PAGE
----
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Range Bars vs Renko Charts

Financial data on a computer monitor. Shallow depth of field

Forex trading with the help of candlestick, line and bar charts that are time based is fairly common. While all these charts are drawn on an hourly, daily, weekly and even monthly basis, an attractive alternative is available in the form of Range and Renko bars, which are independent of time and focus on price alone. The unique views they provide give greater insight into the market price action. These two types of bars are, however, quite different from each other. Here’s a look at their individual features and differences.

Range Bars

Developed by a Brazilian trader, Vincente Nicolelis, in 1995, to find a solution to the extreme volatility in the Brazilian market, the Nicolelis Range Bars are gaining popularity today because traders can use them to interpret the volatility in the forex market, while placing well-timed orders. Some important features of a Range Bar are:

  • The bar sizes or the range from high to low is the same for every bar. For instance, if the chosen range is ten pips, every bar will measure exactly ten pips from high to low. This makes the charts smoother and easier to understand.
  • Each bar closes on the high or low of the bar, making it easier for traders to plan entry or exits. Trends, reversals and pullbacks are much more clearly visible on range charts, in comparison to time based charts.
  • Traders can easily use stop orders to manage the risk associated with an order, since they have a better idea of where the bottom or top is.
  • These bars also allow easy identification of formations and patterns, since they do away with the need to wait for a six-hour bar or a five-hour bar to close or to know that the price has formed a double tip or has retraced and is now resuming the original trend.
  • Since the bars are independent of time, the time taken to complete each bar differs. This means a long period of volatile price action might get compressed into just a couple of range bars.
  • All technical indicators work the same way on range bars as they do on time based charts.
  • Range bars can have any number of bars during a trading session. While the number of bars printed will be higher during times of higher volatility, fewer bars will be printed during periods of lower volatility.
  • The number of bars printed during a trading session also depends on the instrument being charted and the specified price movement of the range bar.

The three basic rules of Range Bars are:

  1. Each range bar must have a high/low range that equals the specified range
  2. Each range bar must open outside the high/low range of the previous bar, and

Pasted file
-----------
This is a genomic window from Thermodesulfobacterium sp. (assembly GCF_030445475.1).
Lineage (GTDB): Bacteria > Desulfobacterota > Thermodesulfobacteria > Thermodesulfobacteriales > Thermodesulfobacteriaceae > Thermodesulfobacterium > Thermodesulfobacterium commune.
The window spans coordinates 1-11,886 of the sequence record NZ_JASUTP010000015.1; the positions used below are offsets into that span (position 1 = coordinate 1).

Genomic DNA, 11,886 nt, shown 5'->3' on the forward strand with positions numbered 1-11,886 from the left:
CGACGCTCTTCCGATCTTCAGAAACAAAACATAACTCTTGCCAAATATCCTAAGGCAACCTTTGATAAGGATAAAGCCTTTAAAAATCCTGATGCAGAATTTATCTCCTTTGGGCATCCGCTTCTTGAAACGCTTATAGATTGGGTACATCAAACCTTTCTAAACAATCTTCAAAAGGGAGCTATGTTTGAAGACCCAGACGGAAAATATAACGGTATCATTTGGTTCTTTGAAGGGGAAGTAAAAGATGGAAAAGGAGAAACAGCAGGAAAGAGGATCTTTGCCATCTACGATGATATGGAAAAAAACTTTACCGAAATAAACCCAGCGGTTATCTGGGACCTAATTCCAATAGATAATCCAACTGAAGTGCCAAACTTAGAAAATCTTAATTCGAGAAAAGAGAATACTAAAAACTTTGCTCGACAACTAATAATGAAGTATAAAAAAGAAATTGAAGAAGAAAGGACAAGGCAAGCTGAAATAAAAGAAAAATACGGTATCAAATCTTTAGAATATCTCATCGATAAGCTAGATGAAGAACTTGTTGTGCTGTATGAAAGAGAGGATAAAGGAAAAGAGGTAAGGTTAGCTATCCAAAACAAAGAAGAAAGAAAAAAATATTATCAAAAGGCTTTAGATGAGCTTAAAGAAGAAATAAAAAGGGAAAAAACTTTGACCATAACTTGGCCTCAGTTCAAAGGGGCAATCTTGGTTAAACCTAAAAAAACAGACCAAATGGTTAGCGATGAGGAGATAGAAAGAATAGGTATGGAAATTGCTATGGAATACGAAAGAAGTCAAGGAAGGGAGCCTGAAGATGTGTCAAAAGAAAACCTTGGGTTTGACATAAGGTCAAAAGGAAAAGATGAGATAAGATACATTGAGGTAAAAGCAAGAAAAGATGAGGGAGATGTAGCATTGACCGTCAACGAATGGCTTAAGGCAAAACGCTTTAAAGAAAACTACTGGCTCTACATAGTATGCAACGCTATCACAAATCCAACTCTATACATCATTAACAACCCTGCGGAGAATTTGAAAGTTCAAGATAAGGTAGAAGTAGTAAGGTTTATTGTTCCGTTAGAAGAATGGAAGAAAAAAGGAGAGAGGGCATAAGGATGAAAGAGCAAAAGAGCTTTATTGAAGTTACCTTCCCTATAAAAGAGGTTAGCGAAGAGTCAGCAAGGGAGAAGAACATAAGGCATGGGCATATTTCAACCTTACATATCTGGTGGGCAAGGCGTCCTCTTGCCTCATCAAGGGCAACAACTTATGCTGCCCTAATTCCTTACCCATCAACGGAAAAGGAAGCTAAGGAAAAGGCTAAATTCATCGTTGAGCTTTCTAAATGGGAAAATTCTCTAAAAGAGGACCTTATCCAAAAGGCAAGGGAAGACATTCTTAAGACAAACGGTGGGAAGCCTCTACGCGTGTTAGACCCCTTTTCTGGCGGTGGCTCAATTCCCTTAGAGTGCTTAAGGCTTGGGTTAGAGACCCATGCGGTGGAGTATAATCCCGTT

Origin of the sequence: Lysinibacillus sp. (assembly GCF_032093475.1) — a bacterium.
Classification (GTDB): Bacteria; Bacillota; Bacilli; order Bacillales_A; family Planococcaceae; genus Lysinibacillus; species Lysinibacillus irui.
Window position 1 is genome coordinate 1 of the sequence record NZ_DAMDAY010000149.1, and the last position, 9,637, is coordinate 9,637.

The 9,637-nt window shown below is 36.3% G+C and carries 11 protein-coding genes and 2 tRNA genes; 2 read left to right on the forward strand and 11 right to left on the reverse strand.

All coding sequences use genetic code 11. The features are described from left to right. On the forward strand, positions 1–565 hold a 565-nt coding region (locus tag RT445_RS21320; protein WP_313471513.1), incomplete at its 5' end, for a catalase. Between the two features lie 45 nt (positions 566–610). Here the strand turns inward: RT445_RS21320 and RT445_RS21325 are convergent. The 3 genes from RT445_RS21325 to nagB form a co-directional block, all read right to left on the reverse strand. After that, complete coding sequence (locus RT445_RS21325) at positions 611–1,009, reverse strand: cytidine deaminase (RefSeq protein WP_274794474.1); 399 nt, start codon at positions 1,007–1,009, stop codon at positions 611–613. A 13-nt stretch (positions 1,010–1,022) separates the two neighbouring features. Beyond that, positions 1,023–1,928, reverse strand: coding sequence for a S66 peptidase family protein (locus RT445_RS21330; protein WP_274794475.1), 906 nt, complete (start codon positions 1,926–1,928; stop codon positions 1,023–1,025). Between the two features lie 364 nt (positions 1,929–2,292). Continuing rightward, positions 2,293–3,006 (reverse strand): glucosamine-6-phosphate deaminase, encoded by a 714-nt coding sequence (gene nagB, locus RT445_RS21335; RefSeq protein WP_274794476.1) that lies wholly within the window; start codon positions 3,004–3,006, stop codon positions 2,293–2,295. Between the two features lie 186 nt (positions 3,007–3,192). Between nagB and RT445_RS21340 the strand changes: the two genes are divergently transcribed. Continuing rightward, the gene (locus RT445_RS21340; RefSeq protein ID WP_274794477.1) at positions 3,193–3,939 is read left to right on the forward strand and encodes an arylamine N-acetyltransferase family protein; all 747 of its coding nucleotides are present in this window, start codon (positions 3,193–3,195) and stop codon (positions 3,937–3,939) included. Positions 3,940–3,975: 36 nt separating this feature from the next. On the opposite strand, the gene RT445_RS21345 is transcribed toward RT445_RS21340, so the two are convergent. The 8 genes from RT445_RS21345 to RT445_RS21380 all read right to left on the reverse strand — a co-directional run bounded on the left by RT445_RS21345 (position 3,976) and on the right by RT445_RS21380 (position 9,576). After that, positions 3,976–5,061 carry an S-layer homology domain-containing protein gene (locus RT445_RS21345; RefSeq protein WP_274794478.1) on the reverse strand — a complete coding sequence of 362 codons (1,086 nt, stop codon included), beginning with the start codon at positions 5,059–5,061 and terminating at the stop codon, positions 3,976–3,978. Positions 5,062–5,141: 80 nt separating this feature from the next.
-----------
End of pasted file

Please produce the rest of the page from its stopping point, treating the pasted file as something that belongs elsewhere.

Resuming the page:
3. Each range bar must close at either its high or its low.

Traders can set the range for a range bar in accordance with their trading durations. For example, short term traders may be interested in looking at short term price movements, and would then have a smaller range bar setting, while long term traders might require bar settings based on larger price moves.

Renko Bars

Also purely dependent on price, Renko (which means brick in Japanese) bars are made according to a pre-decided range or size. For instance, if we choose a size of 3 pips for the EUR/USD pair, then for every 3-pip move in price, a new Renko brick is formed, without any consideration about the time. So, if the EUR/USD moves only 2 pips in day, a new brick will not be formed. This approach helps in showing price trends very clearly. These bars differ from Range bars in the following ways:

  • In Renko bars, the price must travel two times the Renko bar in the opposite directions.
  • They too help in identifying ranging price action, but flat or opposite bars may get printed if the ranging price action continues.
  • As compared to Range bars, where the high and low levels are important, the closing prices are very important for studying Renko bars.

While Range and Renko bars reflect price action more clearly, there are several pitfalls associated with using them as a trading tool. First and foremost, the price movement reflected by a bar appears to be perfect but may not be true in reality, since the price may have moved around a lot before the bar was actually drawn. This means that traders who rely on these bars in small settings often lose out on trade opportunities because they can’t enter when the brick is drawn and may also lose on account of the spread.


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